East Sussex County Council expects the number of young people not in education, employment or training – the so-called NEETs – to rise after government funding cutbacks forced it to reduce funding for a range of services.
The county is facing £8.4m of funding cuts, including £2.4m from children’s services and £2m in transport and environment spending.
The impact of the children’s services budget cut is wide-ranging. NEETs are seen as being at greatest risk of deprivation and crime, but the council’s Local Area Agreement (LAA) award grant to help get them into education or work has been halved.
In a report on the impact of the funding cuts, the council warns what the reduction in LAA grant means: “No development of premises to enable young people to access information, guidance and support. Reduction in projects for NEETs or young people at risk of NEET.”
Analysing the impact of this cut, the council simply states: “Increase in number of NEETs”.
But this isn’t the only cut facing East Sussex that the council expects to increase the number of NEETs. The council is cutting nearly 10 percent of funding for its Connexions service, which provides leisure spaces and advice for young people. Again, the council warns: “Risk of increase in NEETs, reduced capacity to support raising young people’s expectations for themselves.”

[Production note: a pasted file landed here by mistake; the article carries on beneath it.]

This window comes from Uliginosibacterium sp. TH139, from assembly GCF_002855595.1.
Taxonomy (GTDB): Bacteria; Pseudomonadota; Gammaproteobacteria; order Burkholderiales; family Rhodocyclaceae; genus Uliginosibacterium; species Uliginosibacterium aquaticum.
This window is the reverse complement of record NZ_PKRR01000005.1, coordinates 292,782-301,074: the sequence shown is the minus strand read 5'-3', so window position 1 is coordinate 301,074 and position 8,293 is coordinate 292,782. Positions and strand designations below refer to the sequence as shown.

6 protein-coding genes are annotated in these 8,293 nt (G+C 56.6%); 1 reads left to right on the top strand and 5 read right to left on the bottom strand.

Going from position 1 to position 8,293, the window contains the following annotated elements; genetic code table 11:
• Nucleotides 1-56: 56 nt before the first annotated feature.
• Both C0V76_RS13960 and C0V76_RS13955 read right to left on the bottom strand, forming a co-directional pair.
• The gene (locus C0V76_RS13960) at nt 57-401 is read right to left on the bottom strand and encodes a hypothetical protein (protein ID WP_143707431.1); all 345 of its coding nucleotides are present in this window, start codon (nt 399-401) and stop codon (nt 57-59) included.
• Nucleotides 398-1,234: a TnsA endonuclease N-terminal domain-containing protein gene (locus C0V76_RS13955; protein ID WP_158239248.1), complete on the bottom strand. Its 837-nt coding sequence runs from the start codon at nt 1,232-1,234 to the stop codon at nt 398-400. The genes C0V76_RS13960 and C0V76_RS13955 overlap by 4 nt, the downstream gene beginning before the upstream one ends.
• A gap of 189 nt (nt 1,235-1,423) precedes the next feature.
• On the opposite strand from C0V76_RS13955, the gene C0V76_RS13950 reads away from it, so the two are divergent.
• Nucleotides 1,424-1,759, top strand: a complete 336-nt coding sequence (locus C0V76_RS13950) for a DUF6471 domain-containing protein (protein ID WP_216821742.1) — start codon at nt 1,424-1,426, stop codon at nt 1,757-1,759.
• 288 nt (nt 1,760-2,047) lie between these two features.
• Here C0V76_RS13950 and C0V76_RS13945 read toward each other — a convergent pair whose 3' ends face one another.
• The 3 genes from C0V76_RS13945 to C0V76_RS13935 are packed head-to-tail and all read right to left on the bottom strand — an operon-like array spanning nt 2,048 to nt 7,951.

The budget for the V Volunteering service – which provides volunteering opportunities locally – is being cut by 25 percent, in a move the council expects to reduce volunteering opportunities for young people who are NEET or at risk of becoming NEETs.
Funding for Key Stage 4 pupils seen as at risk of underachievement is being cut by around a quarter, while a 10 percent cut to a school development grant will reduce support for pupils vulnerable to underachievement in Hastings.
A number of transport schemes are being axed or delayed, while work on domestic violence and offender management is also expected to suffer from cutbacks in Home Office funding streams.
Perhaps most tellingly, a 50 percent cut in funding for the Volunteer Steering Group means the council has had to abandon grants to volunteer involving organisations (ViOs), a means of improving the management and capacity of volunteering projects.
As the council says: “The fund was plugging a funding gap for ViOs as there is little or no funding available for this type of activity as it is not directly related to service delivery.”
NEETs up, volunteering down. Whither the Big Society?